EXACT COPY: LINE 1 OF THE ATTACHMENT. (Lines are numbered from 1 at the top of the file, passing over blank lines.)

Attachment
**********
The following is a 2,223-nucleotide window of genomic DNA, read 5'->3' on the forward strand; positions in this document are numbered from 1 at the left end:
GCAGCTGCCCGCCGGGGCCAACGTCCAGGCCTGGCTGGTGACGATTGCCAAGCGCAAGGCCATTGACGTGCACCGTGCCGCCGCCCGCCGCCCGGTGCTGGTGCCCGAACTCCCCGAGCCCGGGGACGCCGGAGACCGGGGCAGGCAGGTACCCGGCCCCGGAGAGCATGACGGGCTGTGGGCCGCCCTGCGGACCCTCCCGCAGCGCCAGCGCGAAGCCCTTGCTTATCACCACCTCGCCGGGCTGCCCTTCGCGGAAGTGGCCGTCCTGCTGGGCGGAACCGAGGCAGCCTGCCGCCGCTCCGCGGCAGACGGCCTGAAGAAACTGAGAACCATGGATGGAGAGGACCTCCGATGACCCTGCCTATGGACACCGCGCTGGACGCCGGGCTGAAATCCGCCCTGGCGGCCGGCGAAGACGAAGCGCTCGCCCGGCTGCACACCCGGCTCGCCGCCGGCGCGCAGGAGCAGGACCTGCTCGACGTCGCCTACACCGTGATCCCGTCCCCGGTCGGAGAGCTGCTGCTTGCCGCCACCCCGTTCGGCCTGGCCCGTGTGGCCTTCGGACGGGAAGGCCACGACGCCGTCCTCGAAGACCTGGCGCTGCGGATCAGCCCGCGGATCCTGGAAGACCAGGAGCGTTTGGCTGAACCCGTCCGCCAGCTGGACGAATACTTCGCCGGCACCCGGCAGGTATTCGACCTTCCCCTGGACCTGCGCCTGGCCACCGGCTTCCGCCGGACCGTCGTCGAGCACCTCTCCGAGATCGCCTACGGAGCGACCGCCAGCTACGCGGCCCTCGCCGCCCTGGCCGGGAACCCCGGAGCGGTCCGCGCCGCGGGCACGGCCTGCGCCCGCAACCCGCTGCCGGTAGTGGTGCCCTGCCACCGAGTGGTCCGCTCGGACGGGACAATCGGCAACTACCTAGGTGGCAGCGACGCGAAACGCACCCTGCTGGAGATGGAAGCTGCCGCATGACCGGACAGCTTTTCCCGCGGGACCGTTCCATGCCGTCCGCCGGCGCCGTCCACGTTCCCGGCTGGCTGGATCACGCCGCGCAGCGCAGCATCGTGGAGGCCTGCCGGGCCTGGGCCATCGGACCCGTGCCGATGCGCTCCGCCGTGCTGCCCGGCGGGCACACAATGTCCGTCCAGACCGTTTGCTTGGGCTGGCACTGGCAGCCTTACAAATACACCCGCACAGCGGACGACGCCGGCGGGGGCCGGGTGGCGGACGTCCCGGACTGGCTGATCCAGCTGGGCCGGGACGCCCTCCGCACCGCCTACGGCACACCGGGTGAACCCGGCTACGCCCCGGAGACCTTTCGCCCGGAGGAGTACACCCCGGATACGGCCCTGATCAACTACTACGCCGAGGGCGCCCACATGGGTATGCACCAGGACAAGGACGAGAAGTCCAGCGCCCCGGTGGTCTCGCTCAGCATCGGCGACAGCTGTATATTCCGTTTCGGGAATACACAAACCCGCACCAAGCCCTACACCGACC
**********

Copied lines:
The following is a 2,223-nucleotide window of genomic DNA, read 5'->3' on the forward strand; positions in this document are numbered from 1 at the left end: